Can Indie Ad Agencies Thrive in the Merger Era?

Nimble and tech-savvy shops dodge both acquisition and bankruptcy

Inside a converted manufacturing building in the Dumbo section of Brooklyn, N.Y., lies an independent ad agency called Breakfast. Its tiny band of workers sits before a tight cluster of computers in the huge raw space. Breakfast (as in “break fast,” not scrambled eggs) has a full-time staff of eight, including its three principals. And in a Peter Pan kind of way, while the shop will continue to mature, the intention is to never grow beyond a dozen employees.

“We’ve always wanted to be very nimble,” explains Andrew Zolty, Breakfast’s co-founder and creative director, noting that the agency’s focus on unusual out-of-home creative has attracted clients like Major League Baseball and Google. But “we haven’t wanted to get in a trap where we have 30 people and have to take on work that we didn’t want to take on.”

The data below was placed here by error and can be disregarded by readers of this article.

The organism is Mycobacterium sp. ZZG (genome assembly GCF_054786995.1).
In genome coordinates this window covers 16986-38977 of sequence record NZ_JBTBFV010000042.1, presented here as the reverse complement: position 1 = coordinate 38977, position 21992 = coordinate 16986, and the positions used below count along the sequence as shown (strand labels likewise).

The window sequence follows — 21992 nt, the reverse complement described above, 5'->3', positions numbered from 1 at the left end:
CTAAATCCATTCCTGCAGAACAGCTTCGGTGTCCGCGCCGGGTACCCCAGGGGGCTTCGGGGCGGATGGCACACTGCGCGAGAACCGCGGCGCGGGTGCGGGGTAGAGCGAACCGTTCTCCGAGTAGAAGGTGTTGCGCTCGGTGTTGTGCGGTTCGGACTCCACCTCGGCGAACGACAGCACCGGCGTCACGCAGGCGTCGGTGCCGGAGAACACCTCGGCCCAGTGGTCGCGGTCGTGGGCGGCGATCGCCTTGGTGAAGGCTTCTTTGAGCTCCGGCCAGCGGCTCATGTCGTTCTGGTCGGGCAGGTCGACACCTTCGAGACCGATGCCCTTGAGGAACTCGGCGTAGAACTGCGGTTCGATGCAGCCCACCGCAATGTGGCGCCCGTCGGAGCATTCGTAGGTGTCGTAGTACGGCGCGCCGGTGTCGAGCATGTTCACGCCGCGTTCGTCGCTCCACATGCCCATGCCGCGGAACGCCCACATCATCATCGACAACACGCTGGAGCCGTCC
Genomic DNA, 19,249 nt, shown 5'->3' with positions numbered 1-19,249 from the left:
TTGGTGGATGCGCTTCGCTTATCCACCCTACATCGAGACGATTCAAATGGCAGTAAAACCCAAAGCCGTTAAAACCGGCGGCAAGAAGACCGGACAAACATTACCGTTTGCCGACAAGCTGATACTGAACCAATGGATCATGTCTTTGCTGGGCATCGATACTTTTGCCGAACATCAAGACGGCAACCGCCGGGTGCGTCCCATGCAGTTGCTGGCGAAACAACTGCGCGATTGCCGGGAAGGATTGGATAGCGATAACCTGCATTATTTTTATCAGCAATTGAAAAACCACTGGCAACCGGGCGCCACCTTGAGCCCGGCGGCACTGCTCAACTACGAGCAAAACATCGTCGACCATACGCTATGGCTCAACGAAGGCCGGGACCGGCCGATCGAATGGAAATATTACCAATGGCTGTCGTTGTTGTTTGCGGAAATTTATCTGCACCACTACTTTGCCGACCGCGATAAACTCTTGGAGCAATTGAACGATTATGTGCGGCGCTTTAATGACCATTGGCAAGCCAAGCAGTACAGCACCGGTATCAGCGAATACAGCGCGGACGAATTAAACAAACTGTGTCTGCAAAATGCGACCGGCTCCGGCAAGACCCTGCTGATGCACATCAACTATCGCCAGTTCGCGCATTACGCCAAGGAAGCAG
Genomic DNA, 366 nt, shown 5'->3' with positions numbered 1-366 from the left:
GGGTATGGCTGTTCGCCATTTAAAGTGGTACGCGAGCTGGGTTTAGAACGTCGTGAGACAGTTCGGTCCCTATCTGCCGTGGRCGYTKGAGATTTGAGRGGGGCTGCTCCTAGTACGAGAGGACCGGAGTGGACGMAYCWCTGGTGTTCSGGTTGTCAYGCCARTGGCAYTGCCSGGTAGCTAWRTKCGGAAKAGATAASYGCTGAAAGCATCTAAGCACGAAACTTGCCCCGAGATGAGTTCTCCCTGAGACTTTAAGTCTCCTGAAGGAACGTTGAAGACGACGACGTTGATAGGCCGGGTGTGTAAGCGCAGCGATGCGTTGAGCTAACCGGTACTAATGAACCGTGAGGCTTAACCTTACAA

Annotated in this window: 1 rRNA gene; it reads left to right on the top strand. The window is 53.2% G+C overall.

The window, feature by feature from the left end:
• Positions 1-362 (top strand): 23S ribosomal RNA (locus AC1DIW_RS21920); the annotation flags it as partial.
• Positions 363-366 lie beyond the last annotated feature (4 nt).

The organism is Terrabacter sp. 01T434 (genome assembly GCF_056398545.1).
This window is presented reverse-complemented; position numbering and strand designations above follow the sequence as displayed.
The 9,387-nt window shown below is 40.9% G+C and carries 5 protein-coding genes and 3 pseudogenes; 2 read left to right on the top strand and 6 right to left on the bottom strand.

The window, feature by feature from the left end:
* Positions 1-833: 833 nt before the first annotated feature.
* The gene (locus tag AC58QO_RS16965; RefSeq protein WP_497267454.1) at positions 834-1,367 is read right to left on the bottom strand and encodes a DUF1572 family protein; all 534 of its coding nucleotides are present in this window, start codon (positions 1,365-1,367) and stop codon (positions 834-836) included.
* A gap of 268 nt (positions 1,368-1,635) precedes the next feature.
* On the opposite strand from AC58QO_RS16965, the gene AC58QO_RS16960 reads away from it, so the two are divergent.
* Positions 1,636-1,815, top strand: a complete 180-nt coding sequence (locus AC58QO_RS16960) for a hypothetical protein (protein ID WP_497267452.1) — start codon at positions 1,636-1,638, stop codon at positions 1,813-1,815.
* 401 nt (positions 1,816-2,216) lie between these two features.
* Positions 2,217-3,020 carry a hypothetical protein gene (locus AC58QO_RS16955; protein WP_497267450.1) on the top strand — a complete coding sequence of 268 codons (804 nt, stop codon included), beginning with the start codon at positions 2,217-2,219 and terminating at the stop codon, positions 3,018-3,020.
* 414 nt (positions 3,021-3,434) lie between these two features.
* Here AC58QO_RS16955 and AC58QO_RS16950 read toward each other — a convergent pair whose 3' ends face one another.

From Breakfast’s small shop to giant-among-the-indies Horizon Media, with $4.3 billion in media spend and 900 employees, independent agencies with national scope are enjoying a vibrant period in the age of the conglomerates. Perhaps the biggest threat to the indies is the tendency of the conglomerates to gobble them up—that, and the occasional bankruptcy, like last year’s closing of KSL Media.

Fear the Giants
In 2013, the big six holding companies tallied 116 agency transactions—an average of about two per week, according to Stewart Shanley, joint CEO of indie shop Iris Worldwide, citing statistics from the research intelligence firm Mergermarket and U.K.-based M&A adviser Clarity. North America accounted for about 20 percent of merger and acquisition activity, down from 30 percent in 2012.

The recently failed Publicis Groupe-Omnicom merger aside, WPP is the most voracious. In the first quarter of 2014 alone, it completed 20 transactions, and last year it inked 62 small and medium-size deals, according to the company’s financial filings. The acquisitions “added 2.2 percent to revenue growth in 2013,” WPP states.